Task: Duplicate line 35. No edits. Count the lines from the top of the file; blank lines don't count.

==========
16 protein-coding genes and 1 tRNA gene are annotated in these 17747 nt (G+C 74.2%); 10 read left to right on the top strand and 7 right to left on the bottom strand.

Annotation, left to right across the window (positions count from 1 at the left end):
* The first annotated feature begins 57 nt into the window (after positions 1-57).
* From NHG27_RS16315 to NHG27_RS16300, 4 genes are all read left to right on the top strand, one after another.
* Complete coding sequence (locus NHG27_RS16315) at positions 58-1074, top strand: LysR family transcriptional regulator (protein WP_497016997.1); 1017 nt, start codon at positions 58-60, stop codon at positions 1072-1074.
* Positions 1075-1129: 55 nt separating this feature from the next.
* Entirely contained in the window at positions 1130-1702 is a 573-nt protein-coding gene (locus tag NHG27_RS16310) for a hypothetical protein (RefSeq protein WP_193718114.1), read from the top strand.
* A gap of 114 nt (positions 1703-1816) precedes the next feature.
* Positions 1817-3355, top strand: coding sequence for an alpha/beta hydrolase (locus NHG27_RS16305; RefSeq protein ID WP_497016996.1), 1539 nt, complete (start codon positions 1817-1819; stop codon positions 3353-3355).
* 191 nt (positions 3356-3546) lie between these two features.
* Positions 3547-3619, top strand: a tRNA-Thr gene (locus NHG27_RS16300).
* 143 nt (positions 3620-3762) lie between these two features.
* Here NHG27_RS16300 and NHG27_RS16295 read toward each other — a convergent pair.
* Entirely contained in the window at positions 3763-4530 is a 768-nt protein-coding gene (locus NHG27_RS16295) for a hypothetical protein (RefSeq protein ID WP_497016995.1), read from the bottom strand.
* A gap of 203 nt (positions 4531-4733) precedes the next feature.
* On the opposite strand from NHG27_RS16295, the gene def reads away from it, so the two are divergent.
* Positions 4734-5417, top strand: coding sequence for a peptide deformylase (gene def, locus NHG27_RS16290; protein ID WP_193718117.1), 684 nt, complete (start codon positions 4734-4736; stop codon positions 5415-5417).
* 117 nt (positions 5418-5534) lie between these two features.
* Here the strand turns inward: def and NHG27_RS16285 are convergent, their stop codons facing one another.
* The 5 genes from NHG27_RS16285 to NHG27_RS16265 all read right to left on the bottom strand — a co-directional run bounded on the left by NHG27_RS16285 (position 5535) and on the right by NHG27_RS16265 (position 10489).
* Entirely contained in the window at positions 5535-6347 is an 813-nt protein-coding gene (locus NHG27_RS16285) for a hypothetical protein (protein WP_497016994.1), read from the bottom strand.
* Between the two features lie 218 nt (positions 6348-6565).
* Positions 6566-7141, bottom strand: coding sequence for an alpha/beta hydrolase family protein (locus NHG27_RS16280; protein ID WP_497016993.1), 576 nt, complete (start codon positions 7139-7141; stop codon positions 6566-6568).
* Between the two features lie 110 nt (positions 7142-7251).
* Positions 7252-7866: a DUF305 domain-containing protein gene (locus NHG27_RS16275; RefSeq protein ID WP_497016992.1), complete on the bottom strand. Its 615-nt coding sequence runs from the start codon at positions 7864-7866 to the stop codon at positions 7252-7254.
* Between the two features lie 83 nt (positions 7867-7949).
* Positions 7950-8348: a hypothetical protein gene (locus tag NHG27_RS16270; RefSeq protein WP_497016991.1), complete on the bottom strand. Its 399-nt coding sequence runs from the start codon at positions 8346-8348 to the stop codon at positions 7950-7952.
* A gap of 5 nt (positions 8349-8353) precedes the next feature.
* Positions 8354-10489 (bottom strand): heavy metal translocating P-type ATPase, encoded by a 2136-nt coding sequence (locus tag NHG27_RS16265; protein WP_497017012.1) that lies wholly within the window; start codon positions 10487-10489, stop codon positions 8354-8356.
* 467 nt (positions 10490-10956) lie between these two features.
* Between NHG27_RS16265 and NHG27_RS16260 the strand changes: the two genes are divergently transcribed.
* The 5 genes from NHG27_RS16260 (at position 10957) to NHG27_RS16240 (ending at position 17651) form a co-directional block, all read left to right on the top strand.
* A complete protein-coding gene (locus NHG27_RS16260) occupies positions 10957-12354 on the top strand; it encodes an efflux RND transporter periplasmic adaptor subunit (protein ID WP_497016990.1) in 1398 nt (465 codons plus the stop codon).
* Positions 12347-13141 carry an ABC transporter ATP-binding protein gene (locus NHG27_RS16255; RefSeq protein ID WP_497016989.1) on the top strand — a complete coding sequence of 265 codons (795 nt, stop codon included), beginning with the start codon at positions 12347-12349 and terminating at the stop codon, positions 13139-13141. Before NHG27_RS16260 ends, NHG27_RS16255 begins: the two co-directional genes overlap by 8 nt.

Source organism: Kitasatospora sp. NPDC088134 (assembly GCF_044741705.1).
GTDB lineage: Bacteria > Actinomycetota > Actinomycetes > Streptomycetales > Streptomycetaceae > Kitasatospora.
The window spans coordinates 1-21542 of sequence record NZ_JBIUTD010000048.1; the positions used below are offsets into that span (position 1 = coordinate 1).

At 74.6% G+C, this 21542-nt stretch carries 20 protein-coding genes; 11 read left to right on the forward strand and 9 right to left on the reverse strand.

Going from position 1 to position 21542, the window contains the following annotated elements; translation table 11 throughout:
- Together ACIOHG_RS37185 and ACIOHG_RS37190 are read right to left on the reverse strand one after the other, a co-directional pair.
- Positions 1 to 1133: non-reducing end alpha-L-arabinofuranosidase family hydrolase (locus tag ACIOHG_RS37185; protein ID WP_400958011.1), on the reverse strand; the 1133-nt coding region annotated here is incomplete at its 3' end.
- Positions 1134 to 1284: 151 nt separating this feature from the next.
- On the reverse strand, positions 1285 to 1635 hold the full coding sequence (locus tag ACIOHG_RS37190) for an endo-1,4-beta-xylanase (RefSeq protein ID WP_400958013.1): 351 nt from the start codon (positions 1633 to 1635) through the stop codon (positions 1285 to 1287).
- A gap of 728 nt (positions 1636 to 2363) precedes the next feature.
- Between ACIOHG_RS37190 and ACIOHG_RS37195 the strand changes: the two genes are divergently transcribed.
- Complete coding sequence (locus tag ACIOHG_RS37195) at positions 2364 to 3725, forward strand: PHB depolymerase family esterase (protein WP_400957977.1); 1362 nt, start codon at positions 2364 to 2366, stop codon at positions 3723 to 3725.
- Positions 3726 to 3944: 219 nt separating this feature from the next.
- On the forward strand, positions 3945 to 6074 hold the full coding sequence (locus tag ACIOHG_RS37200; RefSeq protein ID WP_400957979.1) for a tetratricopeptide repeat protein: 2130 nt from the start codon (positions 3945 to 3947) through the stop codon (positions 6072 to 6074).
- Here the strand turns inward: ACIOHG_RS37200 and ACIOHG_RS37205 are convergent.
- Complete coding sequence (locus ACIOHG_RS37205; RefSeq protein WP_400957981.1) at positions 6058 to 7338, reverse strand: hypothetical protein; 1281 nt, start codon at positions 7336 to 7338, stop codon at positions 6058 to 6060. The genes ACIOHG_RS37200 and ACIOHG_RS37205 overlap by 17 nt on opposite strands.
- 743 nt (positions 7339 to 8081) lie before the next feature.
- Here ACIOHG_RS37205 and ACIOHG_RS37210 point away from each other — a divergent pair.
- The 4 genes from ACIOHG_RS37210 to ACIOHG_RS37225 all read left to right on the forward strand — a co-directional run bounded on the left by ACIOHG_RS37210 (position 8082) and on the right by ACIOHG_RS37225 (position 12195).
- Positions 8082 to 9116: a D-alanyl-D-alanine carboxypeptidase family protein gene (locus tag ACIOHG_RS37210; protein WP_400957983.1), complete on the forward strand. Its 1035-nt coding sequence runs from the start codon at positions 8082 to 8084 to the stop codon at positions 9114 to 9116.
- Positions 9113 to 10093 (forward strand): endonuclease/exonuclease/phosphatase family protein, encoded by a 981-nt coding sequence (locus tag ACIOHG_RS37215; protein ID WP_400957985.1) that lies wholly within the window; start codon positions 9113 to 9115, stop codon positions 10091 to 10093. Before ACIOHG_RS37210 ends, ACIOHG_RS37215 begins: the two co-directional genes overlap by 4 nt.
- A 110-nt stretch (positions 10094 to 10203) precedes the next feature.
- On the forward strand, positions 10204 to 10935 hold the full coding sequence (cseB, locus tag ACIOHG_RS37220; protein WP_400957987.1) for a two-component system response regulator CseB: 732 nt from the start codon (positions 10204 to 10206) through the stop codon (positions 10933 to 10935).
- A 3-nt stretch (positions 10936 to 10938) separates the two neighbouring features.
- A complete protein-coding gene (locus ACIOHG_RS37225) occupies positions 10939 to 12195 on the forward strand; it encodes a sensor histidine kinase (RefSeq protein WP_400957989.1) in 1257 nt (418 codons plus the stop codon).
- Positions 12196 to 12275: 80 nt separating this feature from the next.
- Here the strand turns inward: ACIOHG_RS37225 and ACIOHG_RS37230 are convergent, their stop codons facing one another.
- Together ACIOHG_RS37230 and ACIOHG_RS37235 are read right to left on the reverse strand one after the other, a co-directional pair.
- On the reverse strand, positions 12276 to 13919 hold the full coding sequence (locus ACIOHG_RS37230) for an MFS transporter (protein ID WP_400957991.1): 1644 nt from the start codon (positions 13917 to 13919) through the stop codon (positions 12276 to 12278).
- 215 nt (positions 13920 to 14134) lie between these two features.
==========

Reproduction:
Source organism: Kitasatospora sp. NPDC088134 (assembly GCF_044741705.1).